Giles Parkinson has an in-depth look at Origin Energy's interest in smart grids - Origin of an energy revolution.
The roll-out of in-house display systems for energy use promises to revolutionise the way the consumers understand and consume energy.
Origin, the largest retailer in the country, has kicked it off by announcing the largest pilot scheme of in-home displays in Australia – one that will involve 5,000 households over the next six months. But the rollout has far greater implications than consumer experience: it also promises to revolutionise the way that energy utilities conduct their business.
The basic business model of the energy utility has not changed for decades. It’s a simple model that revolves around selling as many electrons to as many customers as they can. But technology has caught up with the industry and, combined with the need to respond to rising costs, conserve energy and reduce emissions, the rollout of the “smarts” – meters, displays and appliances – is poised to cause as dramatic a restructuring as occurred in the banking industry in the 1980s and the telecommunications industry in the 1990s.
How the utilities manage that transformation could decide how they evolve and maintain influence over their industry, as the major banks have managed to do in theirs, and how much third party corporates such as Google, Intel and others come to play a dominant role, as a range of new companies have done in telecommunications.
“We’ve been in one paradigm for the last 100 years,” says Phil Craig, the head of retail at Origin Energy. “The electrons came down the poles and wires, you got the bill in the mail and you went into the post office and wrote the check. That hasn’t changed much, but we re now looking at a whole different model.”
A report released last year by Ernst & Young entitled Seeing Energy Differently described the challenge facing energy utilities in dealing with the providers of new “smart technology” and responding to the demands of improved efficiency. Basically it came down to two options: either the utilities form partnerships with third parties to help consumers manage their energy and evolve the model into a new, sophisticated form of energy service; or they stonewall and come under competitive attack all along the value chain.
Origin has clearly decided to evolve rather than having change thrust upon them. “The telecommunications industry is not like it was 15 years ago, it has experienced radical change,” says Craig. “That‘s what is going to happen to energy over the next 10 years, so we want to be in the best position to manage that.”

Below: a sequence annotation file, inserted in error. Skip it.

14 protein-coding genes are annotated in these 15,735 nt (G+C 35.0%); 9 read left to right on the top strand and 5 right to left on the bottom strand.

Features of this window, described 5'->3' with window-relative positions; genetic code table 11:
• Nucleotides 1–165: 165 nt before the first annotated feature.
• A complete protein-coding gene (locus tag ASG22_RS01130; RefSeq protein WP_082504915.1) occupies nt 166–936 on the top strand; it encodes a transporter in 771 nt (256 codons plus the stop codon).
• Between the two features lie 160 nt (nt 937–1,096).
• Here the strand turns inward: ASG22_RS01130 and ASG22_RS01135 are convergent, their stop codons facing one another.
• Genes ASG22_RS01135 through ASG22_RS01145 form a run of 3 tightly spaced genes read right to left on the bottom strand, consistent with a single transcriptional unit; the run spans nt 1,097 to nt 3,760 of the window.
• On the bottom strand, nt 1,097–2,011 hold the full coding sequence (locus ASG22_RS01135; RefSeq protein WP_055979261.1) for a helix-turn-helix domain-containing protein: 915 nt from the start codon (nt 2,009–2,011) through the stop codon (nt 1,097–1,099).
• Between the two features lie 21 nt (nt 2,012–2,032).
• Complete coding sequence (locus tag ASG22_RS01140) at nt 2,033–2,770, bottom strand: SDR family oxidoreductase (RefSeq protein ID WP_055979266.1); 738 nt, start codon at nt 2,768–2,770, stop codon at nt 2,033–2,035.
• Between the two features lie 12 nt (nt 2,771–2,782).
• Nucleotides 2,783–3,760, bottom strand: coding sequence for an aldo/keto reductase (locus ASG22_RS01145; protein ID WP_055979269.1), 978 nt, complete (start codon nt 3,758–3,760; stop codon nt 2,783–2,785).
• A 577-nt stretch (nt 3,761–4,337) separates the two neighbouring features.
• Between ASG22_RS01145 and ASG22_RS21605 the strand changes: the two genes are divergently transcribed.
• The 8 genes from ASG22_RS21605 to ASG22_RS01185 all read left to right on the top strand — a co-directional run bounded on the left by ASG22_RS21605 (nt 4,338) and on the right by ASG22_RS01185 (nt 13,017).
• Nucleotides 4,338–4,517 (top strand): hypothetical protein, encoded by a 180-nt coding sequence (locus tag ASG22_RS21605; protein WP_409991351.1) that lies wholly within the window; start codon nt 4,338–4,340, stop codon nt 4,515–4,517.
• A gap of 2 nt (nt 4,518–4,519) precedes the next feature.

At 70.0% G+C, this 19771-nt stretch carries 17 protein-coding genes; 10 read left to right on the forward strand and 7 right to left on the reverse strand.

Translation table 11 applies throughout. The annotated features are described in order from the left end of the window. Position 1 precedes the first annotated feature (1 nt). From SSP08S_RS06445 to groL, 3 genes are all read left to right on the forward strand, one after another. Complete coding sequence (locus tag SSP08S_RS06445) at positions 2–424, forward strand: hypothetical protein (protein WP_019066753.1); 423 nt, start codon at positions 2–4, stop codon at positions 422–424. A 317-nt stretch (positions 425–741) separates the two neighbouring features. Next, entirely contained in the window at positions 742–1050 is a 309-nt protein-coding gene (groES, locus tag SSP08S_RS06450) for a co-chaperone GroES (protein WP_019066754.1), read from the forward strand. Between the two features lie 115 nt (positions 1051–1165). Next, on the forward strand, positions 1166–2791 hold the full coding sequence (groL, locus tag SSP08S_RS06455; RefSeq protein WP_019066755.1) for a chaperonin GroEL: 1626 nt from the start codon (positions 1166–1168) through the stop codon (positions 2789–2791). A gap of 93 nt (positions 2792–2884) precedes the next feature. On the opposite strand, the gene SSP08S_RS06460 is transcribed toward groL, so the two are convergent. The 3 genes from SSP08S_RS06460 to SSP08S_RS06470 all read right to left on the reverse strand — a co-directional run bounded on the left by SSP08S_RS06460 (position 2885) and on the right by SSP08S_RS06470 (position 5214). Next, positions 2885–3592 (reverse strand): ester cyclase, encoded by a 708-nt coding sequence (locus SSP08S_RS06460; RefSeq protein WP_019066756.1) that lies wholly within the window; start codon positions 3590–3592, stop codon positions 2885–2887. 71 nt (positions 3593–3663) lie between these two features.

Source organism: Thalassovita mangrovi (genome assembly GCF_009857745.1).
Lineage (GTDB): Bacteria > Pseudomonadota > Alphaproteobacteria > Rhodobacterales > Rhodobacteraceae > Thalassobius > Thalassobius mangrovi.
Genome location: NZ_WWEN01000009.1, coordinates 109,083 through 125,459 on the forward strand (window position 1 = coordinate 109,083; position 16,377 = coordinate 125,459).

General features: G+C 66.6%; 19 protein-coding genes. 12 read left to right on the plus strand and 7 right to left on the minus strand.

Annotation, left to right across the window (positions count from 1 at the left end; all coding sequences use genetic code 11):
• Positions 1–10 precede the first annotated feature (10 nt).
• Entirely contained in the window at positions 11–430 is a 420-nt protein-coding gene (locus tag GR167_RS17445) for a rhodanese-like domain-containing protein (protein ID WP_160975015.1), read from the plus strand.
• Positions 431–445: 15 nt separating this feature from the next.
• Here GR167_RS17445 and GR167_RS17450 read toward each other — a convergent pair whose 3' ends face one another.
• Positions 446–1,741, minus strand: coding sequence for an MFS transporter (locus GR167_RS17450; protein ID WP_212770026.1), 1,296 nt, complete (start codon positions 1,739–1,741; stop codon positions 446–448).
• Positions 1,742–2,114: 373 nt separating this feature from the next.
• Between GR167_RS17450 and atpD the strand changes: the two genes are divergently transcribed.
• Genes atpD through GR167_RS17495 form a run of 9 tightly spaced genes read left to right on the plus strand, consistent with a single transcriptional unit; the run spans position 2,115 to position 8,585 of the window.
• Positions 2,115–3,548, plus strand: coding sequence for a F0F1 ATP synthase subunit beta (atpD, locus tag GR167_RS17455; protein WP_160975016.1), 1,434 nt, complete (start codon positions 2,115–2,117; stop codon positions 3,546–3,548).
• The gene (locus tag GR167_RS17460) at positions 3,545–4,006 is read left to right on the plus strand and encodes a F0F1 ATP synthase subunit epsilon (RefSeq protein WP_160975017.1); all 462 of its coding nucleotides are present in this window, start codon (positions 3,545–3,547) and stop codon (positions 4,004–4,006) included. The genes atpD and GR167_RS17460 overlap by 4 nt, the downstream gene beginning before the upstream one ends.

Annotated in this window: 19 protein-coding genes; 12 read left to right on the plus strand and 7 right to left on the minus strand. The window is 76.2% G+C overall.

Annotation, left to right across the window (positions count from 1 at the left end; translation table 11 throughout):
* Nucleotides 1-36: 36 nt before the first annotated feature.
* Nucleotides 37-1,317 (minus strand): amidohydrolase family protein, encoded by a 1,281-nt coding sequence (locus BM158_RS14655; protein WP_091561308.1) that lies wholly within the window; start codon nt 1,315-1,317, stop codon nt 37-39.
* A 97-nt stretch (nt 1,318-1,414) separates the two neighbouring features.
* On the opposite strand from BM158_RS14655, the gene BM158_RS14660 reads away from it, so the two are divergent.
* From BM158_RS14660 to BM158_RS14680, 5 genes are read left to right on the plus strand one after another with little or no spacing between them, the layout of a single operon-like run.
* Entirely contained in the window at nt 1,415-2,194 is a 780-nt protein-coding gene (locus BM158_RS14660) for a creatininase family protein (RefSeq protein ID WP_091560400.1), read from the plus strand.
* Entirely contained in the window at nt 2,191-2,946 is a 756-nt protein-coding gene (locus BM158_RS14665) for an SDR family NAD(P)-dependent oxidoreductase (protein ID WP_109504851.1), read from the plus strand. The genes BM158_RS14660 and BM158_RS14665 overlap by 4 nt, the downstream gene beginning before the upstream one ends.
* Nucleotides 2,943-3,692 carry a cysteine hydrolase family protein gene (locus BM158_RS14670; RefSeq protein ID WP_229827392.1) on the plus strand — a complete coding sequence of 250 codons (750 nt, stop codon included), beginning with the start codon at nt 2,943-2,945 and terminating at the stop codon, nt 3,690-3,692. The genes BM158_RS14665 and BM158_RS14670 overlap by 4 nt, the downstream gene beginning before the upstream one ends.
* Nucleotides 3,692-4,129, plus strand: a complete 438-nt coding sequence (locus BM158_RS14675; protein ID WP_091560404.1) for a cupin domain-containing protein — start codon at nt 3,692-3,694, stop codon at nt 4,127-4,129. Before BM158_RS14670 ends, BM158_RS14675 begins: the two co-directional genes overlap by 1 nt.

Origin has chosen as its partner the Colorado-based Tendril, which provides an in-home display that allows customers “unprecedented visibility” into energy usage, personalised estimates of monthly electricity bills and the ability to control household consumption. It allows communications over the web, mobile phone and home area networks, and can link with smart appliances and electric vehicles. And, of course, the energy company can see this information too.
Exactly how that business model will evolve is not yet clear because there are so many different factors that can still be brought to bear. But for Australian energy consumers, in-house displays – which look something like the dashboard displays in your car – are not far away. After the six-month pilot, Origin intends to then roll out the displays to all its 4.6 million customers – although the extent to which this can happen will depend on the rollout of the underlying infrastructure, which in this case is smart meters.
Craig says that by the end of the decade, consumers can expect to have smart appliances in their home that can respond to a pricing signal and turn themselves off. There will be charge points in the garage where the plug-in electric vehicle can choose the best time to charge itself, or even send electrons back into the grid. And, says Davis, there could be much larger solar systems on our homes.
And just as electric vehicle batteries will be able to be purchased under a leasing phone, just as people buy plans for their mobile phone, consumers might want to negotiate similar packages with their electricity supplier, possibly via third parties such as electrical retailers.